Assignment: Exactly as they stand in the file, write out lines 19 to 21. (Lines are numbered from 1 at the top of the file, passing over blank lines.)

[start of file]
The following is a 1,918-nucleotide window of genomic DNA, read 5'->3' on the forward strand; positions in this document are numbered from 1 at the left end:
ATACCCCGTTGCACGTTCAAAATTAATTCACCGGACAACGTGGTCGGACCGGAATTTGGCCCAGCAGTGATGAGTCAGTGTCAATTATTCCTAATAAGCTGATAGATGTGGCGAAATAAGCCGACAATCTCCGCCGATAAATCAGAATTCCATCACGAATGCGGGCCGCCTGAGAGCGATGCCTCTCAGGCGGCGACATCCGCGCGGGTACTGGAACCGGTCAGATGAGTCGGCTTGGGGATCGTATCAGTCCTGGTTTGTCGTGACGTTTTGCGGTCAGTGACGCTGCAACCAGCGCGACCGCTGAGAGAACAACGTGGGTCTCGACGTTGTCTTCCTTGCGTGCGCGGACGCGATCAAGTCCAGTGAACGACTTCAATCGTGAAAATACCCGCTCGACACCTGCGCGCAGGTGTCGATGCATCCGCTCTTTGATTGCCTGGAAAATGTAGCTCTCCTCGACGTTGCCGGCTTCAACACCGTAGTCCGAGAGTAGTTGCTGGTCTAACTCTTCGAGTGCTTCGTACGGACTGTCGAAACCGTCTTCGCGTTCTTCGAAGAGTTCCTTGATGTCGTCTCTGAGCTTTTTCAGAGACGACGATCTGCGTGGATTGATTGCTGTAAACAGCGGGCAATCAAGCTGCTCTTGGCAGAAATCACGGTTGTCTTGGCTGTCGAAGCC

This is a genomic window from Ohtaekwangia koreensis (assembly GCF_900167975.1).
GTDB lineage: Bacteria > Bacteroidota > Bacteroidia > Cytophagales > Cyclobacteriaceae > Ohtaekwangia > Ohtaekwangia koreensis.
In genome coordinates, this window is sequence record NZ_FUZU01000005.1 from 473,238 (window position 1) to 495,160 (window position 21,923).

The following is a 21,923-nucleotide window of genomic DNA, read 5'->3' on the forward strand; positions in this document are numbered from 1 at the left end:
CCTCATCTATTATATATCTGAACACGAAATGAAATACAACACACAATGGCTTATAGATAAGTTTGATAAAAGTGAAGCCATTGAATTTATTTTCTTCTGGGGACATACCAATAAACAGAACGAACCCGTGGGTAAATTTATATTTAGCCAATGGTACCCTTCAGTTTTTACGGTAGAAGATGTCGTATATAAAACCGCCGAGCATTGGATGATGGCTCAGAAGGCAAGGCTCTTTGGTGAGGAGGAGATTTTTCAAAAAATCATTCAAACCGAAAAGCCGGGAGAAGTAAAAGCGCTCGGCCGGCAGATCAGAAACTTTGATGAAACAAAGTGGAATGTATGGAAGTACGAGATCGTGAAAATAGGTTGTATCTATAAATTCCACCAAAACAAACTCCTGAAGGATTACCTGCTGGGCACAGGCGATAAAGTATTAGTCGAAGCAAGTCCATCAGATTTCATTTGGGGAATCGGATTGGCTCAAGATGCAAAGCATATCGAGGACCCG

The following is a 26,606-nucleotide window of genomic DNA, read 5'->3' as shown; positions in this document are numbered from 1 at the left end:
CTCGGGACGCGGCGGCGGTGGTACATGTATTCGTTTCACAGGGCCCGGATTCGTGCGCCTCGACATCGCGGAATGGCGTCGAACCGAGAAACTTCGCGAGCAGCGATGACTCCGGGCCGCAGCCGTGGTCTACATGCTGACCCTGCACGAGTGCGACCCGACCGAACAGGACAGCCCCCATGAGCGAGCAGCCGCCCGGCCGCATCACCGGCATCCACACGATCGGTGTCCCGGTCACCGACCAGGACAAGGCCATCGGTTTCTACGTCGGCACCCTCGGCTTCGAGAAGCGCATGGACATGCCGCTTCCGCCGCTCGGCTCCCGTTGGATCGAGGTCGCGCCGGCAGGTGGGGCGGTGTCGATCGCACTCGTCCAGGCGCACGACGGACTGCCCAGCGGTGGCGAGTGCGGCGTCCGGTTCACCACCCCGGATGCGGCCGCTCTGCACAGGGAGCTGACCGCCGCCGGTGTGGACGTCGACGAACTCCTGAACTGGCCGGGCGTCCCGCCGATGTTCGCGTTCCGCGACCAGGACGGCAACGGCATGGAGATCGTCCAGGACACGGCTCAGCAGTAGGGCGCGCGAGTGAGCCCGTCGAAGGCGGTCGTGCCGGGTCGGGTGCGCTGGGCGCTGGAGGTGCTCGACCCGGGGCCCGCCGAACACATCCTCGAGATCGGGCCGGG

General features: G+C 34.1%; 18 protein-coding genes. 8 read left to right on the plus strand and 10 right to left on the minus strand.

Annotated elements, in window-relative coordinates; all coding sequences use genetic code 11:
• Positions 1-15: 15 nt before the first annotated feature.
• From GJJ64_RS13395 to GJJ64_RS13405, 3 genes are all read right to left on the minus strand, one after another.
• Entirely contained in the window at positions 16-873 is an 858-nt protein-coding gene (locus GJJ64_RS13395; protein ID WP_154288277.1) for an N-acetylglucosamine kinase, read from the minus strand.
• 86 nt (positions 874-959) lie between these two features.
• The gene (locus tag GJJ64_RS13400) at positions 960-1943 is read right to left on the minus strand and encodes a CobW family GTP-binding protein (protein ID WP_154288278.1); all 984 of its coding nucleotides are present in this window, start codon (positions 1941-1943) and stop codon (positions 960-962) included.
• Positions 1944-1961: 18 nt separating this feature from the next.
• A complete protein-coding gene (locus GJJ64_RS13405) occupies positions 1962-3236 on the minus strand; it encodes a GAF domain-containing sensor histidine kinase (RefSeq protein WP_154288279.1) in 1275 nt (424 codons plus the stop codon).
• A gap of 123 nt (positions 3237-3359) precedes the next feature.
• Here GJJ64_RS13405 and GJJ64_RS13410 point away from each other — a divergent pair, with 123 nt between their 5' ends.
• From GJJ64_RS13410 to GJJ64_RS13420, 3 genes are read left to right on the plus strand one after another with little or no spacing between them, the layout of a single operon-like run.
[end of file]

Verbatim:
• A gap of 123 nt (positions 3237-3359) precedes the next feature.
• Here GJJ64_RS13405 and GJJ64_RS13410 point away from each other — a divergent pair, with 123 nt between their 5' ends.
• From GJJ64_RS13410 to GJJ64_RS13420, 3 genes are read left to right on the plus strand one after another with little or no spacing between them, the layout of a single operon-like run.